June Housing Starts Shoot Higher as Demand Remains Strong

Ivan Schwartz
July 19, 2017

The Census Bureau and the U.S. Department of Housing and Urban Development said that new housing starts rebounded in June after a soft spring.

Housing starts in June rose 8.3% from May to a seasonally adjusted annualized rate of 1.215M vs. estimates of 1.155M. May starts were revised up to 1.122 million from just 1.09 million originally reported. Permits for new construction rose 7.4% from May's revised rate of 1.17m to 1.25m, beating expectations of 1.20m. Single-family starts fell by 2.9% year over year in May.

Nationwide's cheif economist David Berson is optimistic new home construction will remain on an upswing.

Economists surveyed by The Wall Street Journal had expected a 6.4% increase for starts and a 2.6% rise for permits in June. For all of 2017, total starts should be around 1.25 million units, the highest level since 2007.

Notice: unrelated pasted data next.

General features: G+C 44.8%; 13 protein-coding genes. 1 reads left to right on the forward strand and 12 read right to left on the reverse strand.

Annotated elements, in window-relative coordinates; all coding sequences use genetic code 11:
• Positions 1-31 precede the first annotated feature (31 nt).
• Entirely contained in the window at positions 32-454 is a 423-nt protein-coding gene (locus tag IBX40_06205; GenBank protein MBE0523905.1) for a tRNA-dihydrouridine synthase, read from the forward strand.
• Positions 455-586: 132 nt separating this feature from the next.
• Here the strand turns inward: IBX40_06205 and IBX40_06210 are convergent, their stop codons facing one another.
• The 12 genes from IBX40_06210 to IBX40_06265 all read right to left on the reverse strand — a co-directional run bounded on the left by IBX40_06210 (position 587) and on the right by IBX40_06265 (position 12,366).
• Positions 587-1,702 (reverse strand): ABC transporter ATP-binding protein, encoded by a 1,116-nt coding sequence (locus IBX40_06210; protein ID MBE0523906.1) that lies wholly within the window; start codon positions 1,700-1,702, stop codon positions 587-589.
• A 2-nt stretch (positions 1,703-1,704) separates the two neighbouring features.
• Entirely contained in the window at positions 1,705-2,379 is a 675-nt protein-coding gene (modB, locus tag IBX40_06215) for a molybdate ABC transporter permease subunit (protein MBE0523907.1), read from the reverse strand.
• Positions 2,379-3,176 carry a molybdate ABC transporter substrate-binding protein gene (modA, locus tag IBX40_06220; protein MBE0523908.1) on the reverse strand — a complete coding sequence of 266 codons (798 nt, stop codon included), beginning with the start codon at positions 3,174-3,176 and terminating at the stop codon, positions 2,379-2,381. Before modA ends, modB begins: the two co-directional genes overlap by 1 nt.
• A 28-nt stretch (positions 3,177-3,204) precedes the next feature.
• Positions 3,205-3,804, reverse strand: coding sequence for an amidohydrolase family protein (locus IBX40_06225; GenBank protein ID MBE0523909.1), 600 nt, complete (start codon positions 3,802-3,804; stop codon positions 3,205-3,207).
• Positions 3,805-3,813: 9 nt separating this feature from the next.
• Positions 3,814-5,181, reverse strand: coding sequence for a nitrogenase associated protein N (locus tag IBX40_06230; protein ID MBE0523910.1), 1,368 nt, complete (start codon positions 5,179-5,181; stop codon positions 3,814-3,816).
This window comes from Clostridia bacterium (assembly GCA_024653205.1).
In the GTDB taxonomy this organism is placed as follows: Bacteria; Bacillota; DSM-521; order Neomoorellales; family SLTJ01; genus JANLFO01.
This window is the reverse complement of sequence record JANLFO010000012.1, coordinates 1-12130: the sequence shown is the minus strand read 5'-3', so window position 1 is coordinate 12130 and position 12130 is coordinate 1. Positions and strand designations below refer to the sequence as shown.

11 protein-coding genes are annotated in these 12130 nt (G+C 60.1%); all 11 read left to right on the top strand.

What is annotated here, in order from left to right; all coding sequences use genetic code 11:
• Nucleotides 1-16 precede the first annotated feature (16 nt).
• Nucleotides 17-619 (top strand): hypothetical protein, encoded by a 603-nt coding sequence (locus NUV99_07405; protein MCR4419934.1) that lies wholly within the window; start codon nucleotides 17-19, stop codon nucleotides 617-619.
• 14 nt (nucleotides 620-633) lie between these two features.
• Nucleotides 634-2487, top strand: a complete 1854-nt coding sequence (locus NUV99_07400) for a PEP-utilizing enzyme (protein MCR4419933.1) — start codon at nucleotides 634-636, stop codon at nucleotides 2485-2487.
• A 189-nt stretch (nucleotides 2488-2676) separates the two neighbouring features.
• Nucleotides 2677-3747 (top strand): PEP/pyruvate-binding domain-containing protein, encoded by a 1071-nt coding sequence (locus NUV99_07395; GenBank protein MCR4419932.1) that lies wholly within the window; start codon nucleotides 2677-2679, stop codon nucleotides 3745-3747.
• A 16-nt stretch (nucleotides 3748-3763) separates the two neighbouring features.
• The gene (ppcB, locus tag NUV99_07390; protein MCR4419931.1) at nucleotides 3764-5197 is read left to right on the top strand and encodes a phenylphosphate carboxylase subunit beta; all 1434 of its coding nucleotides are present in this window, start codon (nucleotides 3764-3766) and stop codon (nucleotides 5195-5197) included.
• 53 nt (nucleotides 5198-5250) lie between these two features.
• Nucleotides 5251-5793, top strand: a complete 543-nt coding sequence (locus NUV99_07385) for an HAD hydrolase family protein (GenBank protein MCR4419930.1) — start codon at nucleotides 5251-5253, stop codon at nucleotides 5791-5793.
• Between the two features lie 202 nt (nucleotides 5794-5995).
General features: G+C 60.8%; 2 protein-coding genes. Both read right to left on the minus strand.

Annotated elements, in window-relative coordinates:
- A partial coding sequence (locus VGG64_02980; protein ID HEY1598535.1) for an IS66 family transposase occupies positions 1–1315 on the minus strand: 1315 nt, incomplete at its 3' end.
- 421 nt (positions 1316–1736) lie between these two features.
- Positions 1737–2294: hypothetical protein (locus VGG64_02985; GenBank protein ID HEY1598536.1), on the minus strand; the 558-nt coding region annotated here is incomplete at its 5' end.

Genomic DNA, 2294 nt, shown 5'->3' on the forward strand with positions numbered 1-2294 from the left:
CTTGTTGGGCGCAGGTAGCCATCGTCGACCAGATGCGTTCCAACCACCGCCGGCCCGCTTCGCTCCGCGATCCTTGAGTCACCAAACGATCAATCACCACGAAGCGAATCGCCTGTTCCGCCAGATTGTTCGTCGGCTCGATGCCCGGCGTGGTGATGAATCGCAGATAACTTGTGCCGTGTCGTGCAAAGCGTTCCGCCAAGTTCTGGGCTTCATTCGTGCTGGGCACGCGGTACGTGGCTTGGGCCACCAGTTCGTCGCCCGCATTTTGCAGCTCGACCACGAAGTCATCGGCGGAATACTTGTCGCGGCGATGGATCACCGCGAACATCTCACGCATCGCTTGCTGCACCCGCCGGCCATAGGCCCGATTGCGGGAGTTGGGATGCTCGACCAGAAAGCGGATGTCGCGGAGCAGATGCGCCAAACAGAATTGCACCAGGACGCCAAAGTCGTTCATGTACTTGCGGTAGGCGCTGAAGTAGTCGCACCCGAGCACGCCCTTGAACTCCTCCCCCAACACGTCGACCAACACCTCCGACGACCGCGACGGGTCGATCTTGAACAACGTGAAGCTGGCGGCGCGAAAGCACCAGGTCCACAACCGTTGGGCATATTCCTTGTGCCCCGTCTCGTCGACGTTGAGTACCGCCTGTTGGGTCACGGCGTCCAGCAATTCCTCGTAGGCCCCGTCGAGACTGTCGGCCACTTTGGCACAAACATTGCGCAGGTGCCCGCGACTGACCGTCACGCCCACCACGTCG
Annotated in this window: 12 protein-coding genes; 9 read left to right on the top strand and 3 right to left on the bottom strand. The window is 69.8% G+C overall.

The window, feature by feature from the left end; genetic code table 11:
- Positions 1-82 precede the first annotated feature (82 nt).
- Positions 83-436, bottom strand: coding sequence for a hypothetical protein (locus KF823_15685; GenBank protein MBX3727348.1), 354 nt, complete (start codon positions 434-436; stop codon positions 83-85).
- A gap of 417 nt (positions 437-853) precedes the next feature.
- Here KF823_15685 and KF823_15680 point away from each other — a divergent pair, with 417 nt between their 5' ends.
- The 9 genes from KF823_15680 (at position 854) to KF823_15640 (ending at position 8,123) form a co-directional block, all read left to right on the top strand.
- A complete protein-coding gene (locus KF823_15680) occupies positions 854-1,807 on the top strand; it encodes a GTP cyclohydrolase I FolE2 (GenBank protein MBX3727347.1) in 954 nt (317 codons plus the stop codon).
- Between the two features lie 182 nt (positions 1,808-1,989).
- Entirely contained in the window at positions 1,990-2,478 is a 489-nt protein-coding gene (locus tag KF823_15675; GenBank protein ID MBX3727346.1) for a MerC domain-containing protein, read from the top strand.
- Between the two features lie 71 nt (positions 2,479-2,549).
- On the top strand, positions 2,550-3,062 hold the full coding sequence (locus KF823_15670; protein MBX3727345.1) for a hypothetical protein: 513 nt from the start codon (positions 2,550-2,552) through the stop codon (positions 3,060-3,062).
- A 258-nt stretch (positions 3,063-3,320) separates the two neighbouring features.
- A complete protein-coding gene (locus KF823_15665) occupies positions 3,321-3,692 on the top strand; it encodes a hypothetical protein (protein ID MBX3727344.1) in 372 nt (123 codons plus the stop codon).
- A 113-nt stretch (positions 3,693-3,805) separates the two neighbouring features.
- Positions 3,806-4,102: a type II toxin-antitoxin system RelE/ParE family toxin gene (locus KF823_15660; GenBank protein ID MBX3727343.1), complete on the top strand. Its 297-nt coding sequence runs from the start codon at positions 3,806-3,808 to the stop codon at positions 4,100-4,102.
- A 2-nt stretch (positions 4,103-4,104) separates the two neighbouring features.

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Building permits, an indicator of future housing demand, had been expected to climb to a rate of 1.200 million.

The June report is solidly higher than the May report, even after upward adjustments to the May figures.

On Tuesday, the National Association of Home Builders released a report showing an unexpected decline in homebuilder confidence in the month of July. Much like above, single-family (up from 779,000 to 811,000) and multifamily (up from 389,000 to 443,000) permitting was higher in this release. Single-family starts have jumped 10.3 percent over the past 12 months, up from 770,000 one year ago. Overall, new residential construction permits rose 5.1 percent since June 2016, up from 1,193,000 units past year.

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